Wade also questioned how they got caught in the area.
“Why these whales hung around so long is a mystery,” he said. “Even the types of whales that live in the ice a lot or much closer to the ice more frequently than killer whales — they make mistakes as well.”
Mayor Inukpuk said they would like to create an opening for the animals to move out. He said he would be on a conference call Thursday with other parties to discuss the possibilities. Canada’s fisheries department said in an email that it was working closely with its partners and other experts to assess the situation.
Although the killer whales compete with human hunters for seal meat in an area where there are no supermarkets or grocery stores, Inukpuk said the villagers’ main concern was the orcas’ survival. Many residents have visited the area, which is 20 miles from the village and one mile from the coastline.
“They have a right to survive and hopefully someone will help us to get that (to) happen,” he said. “The weather today is not so cold, so they (the killer whales) may keep the open area as it is by their movements. …
Aboriginal leaders and their supporters joined together last month for a country -wide demonstration protesting native rights abuse by the federal government.
Dene elder Caroline Bjorklund at the Idle no more rally in Churchill. Katie DeMeulles photo.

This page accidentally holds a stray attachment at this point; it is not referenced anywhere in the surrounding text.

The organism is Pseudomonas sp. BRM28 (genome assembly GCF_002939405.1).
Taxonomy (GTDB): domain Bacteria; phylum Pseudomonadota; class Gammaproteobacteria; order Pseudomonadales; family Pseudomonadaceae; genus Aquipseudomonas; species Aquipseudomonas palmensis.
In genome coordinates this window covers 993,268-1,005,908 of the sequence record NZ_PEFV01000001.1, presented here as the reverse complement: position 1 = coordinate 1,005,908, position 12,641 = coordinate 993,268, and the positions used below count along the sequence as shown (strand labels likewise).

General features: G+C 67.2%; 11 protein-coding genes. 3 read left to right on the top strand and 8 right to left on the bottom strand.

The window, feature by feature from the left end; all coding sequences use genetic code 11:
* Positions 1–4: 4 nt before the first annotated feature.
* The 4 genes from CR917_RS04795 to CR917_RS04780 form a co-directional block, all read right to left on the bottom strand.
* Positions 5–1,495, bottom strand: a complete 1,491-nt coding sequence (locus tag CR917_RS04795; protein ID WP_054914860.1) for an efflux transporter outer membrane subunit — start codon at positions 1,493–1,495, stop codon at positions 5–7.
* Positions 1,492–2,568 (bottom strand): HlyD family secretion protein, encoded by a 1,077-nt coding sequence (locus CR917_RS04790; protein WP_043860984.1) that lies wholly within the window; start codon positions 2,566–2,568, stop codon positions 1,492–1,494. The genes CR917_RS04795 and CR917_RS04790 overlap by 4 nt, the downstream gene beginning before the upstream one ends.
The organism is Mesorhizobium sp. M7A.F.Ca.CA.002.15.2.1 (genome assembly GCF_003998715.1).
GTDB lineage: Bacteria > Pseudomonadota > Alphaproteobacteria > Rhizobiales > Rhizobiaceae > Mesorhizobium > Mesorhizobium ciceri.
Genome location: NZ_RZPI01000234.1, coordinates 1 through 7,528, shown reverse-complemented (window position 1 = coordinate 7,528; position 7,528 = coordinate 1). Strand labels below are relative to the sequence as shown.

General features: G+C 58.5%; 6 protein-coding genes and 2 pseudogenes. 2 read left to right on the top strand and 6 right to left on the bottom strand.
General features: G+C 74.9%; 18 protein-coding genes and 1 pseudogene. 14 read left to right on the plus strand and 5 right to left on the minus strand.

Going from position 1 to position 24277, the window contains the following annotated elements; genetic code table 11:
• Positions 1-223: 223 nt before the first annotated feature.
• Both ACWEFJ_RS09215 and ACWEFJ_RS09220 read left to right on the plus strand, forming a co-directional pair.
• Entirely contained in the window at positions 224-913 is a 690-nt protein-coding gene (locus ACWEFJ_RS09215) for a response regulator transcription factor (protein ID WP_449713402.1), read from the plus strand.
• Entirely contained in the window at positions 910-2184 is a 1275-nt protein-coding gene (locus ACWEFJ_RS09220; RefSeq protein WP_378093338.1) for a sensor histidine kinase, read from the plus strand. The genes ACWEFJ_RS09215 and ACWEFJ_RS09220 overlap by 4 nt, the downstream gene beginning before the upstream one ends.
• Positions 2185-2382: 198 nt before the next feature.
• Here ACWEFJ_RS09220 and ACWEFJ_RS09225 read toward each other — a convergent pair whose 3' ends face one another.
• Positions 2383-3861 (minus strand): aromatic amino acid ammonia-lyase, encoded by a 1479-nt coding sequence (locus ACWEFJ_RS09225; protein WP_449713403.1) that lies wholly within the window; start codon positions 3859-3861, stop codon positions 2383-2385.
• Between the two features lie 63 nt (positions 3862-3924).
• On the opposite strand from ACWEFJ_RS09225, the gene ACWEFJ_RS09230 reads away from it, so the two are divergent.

The Idle No More movement has gained momentum in First Nations across Canada. In part, it’s a response to the federal government’s omnibus budget Bill C-45, which, among other things, removes environmental protections of numerous waterways and makes it easier to sell reserve lands to private corporations.
The movement also supports and has gained momentum from Attawapiskat Chief Theresa Spence ,who has been on a hunger strike for 25 days now , to force a meeting with Prime minister Stephen Harper over housing, education and other issues in Attawapiskat.
Attawapiskat Chief Theresa Spence on hunger strike in her tipi. Source ABC news.
We need to continue to encourage and stand in solidarity as Indigenous Nations,” Spence said in a statement Wednesday. “We are at a historical moment in time, and I ask that grassroots, chiefs and all community members come together in one voice.”
Protesters in Churchill town square support Idle No More cause. Katie Demeulles photo.
Spence launched her hunger strike on Dec. 11, days after the House of Commons passed the Conservative government’s omnibus budget legislation, Bill C-45, which organizers with Idle No More say violate treaty rights and weaken environmental laws.
Protests have been held in many Canadian communities, including Churchill, and outside the country since the movement began late last year, as a campaign by four women from Saskatchewan to oppose a number of bills before Parliament, including the omnibus budget legislation.
Idle No More has gained increased momentum, particularly with a new generation of young, social-media-savvy activists. Thousands have used the #idlenomore hashtag on Twitter to debate issues and spread information about upcoming protests.